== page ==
Considered a pinnacle artform of the ship modeling craft, bone ships made by prisoners-of-war during the Napoleonic Conflict are among the most collectible maritime artifacts to be identified. This British Frigate is a prime model of a impressive but not overly large carved bone warship. It has a sharp three-masted ship's rig, and some of the lines, such as the black rat-lines, are original while others have been restored at different periods over the centuries. The Man-O'-War shows an exceptional amount of custom carvings, especially the English Crown crossed with the dual flags on the stern board, the petite twists running the length of all the rails, the belfrey and two capstans, and the ornate scroll work of the head ornaments immediately after and above the foredeck.
Beautifully detailed and proportioned, the model is in very good condition. The primary gunwale is made of baleen, and a row of 15 cannon rests through the red-hatched gunports to port and starboard, while 11 guns ride on the top deck, for a total of 52 shown. While there are no guns on the foredeck nor out the stern, two rear gunports are open to fight against a pursuit. The three square rigged masts have traditional fighting and observation platforms. The ship is complete as it rests on an ornate base of bone, ebony and hardwoods with ivory posts.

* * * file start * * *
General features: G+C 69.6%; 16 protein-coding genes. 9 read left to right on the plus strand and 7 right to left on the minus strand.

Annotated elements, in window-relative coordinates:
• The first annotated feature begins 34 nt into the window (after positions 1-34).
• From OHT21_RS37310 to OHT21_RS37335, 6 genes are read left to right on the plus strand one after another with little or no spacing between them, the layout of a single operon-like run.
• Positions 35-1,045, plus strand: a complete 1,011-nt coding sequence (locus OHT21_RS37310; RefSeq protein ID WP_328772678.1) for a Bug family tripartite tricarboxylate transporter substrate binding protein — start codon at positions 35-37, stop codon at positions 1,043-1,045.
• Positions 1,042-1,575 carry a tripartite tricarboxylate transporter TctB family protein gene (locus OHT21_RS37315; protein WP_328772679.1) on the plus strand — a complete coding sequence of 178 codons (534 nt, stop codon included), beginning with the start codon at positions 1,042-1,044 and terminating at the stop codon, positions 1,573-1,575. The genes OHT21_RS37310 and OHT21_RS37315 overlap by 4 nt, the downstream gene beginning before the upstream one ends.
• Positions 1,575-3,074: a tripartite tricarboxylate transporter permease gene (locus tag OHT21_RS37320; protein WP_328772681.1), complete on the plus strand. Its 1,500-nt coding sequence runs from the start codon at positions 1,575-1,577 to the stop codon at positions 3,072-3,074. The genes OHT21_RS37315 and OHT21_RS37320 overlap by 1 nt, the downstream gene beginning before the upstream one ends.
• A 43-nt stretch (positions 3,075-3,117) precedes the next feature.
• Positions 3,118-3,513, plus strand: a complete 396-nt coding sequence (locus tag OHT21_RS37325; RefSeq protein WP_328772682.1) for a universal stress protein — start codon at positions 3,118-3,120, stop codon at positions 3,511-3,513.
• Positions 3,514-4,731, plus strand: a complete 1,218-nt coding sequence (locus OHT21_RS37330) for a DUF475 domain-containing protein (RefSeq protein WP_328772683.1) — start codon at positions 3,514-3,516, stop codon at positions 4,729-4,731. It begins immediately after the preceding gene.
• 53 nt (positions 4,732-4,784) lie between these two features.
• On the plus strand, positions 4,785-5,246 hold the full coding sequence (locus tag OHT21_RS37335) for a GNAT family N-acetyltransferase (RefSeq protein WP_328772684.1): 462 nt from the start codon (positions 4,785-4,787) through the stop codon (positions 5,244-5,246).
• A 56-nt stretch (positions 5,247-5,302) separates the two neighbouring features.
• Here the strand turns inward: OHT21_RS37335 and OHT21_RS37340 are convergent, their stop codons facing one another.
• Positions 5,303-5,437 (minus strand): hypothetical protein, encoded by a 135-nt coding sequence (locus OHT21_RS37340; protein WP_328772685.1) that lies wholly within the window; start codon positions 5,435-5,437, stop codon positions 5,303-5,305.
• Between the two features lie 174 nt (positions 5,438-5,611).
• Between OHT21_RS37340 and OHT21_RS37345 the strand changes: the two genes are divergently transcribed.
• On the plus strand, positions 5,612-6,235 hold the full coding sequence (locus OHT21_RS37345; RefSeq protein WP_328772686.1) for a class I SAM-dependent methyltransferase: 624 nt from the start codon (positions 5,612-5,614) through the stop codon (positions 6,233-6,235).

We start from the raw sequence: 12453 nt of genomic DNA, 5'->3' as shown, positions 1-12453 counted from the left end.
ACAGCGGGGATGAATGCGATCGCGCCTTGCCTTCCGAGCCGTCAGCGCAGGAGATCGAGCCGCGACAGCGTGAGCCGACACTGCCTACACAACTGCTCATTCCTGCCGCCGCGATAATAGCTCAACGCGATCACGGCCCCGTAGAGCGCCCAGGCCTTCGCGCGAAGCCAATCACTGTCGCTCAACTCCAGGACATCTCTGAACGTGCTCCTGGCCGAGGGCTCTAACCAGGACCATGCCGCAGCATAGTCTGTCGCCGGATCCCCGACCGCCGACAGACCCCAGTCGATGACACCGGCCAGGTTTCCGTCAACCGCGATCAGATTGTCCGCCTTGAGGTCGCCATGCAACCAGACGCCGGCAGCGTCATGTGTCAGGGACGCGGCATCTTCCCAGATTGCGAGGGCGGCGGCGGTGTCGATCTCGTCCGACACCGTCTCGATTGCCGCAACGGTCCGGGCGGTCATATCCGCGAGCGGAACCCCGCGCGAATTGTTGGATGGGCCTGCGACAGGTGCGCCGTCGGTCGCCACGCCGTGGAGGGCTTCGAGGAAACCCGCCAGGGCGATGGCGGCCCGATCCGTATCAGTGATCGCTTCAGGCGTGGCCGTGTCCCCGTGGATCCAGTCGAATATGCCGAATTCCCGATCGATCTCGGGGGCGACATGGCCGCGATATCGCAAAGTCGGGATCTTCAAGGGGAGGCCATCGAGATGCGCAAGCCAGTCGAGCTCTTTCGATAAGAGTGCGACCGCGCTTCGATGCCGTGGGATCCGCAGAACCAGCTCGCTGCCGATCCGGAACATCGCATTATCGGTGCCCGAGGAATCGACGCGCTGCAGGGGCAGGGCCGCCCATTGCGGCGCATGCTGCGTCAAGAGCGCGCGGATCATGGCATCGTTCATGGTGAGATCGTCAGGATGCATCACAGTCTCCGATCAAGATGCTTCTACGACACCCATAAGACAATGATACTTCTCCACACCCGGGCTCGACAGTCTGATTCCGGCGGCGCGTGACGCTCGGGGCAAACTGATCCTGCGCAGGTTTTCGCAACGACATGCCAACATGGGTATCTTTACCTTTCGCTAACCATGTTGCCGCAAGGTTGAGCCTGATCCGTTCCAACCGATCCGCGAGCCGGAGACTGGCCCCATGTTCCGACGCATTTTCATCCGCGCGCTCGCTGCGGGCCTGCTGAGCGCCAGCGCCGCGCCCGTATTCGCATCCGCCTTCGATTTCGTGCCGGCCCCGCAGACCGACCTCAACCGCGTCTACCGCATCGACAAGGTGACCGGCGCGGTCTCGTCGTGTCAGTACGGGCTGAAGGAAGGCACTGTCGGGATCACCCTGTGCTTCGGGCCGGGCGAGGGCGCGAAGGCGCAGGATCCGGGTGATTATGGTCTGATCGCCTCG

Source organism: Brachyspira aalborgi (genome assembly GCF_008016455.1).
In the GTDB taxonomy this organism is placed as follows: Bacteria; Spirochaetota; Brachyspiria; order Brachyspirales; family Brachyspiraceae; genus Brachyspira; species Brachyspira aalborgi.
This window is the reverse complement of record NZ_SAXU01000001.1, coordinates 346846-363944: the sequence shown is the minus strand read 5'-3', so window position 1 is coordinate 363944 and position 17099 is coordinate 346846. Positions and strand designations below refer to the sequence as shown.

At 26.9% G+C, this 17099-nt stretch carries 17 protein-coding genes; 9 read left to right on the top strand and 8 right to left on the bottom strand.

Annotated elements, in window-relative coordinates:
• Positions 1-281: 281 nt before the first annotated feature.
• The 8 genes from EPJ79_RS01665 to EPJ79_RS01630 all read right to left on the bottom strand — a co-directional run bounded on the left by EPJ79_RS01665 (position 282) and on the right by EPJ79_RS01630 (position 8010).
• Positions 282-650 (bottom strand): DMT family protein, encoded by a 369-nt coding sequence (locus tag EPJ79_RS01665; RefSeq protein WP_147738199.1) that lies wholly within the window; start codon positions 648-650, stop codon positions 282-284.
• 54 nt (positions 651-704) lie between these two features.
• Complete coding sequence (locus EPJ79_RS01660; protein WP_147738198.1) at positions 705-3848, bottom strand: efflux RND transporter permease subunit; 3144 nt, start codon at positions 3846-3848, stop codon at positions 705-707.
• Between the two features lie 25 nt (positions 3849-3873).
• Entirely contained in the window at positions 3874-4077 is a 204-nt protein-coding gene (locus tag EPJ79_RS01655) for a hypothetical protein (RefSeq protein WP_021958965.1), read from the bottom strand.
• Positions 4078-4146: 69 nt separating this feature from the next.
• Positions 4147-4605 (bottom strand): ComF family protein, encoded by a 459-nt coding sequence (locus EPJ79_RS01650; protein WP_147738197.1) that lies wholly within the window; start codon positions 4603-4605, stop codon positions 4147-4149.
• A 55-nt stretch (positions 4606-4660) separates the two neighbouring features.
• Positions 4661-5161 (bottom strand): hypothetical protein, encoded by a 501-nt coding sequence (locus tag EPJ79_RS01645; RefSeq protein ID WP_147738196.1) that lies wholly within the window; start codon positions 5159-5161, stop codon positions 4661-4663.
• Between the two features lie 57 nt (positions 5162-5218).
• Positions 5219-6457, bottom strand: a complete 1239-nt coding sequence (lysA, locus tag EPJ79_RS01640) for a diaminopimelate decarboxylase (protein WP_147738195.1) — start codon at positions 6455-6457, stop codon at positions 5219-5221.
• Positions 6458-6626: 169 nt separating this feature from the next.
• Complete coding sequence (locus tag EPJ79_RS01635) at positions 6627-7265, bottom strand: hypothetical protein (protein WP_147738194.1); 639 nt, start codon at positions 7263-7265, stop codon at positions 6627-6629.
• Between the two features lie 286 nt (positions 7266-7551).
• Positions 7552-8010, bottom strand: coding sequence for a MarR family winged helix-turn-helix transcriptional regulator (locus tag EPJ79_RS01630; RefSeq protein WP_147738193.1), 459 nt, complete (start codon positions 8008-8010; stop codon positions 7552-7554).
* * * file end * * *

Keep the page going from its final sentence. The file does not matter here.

Innovations in the construction of sailing ships in the last half of the nineteen century, using knowledge gained primarily from French and American designs, allowed these large British sailing warships to be built stronger and faster. Their girder frameworks and advanced uses of knees, braces, and other structural improvements meant bigger ships capable of greater power and speed. Suddenly the option of distant blockades of enemy ports became a naval warfare practicality, and the British did it more often than any other nation. The prisoner-artisans involved in the creation of this fine model -no doubt a team of experienced sailors and craftsmen with their individual personal experiences with carving, rigging and ship construction- would still be proud of this fine surviving nautical antique today.
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